In the comic strip
Snoopy, as his most famous and popular alter ego, the World War I Flying Ace, sits on top of his doghouse, and pretends it is a Sopwith Camel, and imagines his battles with the Red Baron. Sometimes, Snoopy has used the plane to fly places, and not for war, for instance, he once tried to fly Schroeder to music camp one summer.
When Snoopy is flying and fighting, it can often be seen that there are bullets in his plane. This could imply that the Red Baron is not imaginary, since he really shoots the plane. However, it is most likely that the bullets are part of Snoopy's imagination as well.
In the real world
The type entered squadron service in June 1917 with No. 4 Squadron of the Royal Naval Air Service, near Dunkirk. The following month, it became operational with No. 70 Squadron of the Royal Flying Corps. By February 1918, 13 squadrons were fully equipped with the Camel.The Camel proved to be a superlative fighter, and offered heavier armament and better performance than the Pup and Triplane. In the hands of an experienced pilot, its manoeuvrability was unmatched by any contemporary type. Its controls were light and sensitive. The Camel turned rather slowly to the left, which resulted in a nose up attitude due to the torque of the rotary engine. But the engine torque also resulted in the ability to turn to the right in half the time of other fighters, although that resulted in more of a tendency towards a nose down attitude from the turn. Because of the faster turning capability to the right, to change heading 90° to the left, many pilots preferred to do it by turning 270° to the right.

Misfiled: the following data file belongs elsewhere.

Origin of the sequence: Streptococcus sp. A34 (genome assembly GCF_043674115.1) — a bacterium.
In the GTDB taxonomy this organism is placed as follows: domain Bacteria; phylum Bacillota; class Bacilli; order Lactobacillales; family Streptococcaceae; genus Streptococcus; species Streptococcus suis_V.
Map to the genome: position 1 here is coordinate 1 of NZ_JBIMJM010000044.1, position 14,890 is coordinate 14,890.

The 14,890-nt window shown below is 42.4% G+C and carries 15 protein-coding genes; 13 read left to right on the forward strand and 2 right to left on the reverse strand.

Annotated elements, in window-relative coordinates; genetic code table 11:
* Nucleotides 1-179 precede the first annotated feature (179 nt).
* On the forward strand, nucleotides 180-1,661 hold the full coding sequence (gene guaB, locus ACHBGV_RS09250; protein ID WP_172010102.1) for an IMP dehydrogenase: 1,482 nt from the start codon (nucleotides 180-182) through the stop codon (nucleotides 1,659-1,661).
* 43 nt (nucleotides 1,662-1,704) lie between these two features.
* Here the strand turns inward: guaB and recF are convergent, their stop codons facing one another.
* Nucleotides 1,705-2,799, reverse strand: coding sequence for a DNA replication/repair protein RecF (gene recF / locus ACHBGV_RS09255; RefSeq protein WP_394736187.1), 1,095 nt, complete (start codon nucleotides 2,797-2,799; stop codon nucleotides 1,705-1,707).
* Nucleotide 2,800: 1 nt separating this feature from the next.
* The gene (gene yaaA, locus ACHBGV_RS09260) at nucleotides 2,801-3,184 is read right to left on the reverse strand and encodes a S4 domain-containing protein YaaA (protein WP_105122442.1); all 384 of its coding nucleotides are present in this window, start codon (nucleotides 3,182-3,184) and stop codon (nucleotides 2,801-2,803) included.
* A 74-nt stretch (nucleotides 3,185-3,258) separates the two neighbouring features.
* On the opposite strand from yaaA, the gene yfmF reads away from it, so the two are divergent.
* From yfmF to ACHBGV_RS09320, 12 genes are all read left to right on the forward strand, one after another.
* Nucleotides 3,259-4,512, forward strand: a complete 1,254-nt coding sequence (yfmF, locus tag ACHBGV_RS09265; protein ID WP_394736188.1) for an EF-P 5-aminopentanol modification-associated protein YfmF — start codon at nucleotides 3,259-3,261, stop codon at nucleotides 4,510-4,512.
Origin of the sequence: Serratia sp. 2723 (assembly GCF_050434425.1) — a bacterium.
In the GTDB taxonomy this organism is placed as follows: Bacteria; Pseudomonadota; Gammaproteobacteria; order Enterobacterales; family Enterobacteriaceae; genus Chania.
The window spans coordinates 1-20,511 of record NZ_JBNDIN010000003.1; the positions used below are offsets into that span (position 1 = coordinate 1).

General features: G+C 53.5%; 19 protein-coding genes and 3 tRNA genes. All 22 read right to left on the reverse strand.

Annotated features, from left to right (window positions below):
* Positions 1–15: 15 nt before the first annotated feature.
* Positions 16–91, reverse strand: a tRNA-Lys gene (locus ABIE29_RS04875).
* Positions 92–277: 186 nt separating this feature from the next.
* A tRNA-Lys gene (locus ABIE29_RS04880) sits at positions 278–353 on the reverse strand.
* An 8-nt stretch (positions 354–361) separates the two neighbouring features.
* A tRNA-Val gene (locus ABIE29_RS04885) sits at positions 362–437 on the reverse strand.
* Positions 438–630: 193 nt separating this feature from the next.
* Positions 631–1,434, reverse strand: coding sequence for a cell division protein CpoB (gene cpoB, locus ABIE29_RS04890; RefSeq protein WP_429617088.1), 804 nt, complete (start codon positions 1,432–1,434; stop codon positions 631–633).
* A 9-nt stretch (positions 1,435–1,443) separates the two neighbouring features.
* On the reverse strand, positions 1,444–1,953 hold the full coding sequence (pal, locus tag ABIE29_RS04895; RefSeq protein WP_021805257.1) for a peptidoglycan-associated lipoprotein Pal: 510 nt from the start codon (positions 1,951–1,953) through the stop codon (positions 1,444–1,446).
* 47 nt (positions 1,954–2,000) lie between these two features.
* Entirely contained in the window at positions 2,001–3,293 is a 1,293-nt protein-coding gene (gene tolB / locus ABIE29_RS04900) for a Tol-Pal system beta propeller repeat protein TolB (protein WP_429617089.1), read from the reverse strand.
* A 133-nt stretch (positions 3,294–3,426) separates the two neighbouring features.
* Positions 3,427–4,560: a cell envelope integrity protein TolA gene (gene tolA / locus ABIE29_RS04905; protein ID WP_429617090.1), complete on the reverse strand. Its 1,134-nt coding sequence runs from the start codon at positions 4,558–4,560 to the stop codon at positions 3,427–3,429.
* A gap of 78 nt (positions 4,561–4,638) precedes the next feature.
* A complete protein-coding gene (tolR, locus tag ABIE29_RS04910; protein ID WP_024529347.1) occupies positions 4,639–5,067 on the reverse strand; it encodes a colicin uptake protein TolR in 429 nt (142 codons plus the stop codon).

Agility in combat made the Camel one of the best-remembered Allied aircraft of the First World War. It was said in jest to offer a choice between a "wooden cross, red cross and Victoria Cross." Together with the S.E.5a, the Camel helped to wrest aerial superiority away from the German Albatros fighters.
Major William Barker's Sopwith Camel (serial no. B6313, the aircraft in which the majority of his victories were scored) became the most successful fighter aircraft in the history of the RAF, shooting down 46 aircraft and balloons from September 1917 to September 1918 in 404 operational hours flying. It was dismantled in October 1918. Barker kept the clock as a memento, but was asked to return it the following day.
By mid-1918 the Camel was becoming limited by its slow speed and comparatively poor performance at altitudes over 12,000 ft (3,650 m). However, it was then used as a ground-attack and infantry support aircraft. During the German offensive of March 1918, flights of Camels harassed the advancing German Army, inflicting high losses (and suffering high losses in turn) through the dropping of 25 lb (11 kg) Cooper bombs and ultra-low-level strafing. The protracted development of the Camel's replacement, the Sopwith Snipe, meant that the Camel remained in service until the Armistice.
In summer 1918 a 2F.1 Camel (N6814) was used in trials as a parasite fighter under Airship R23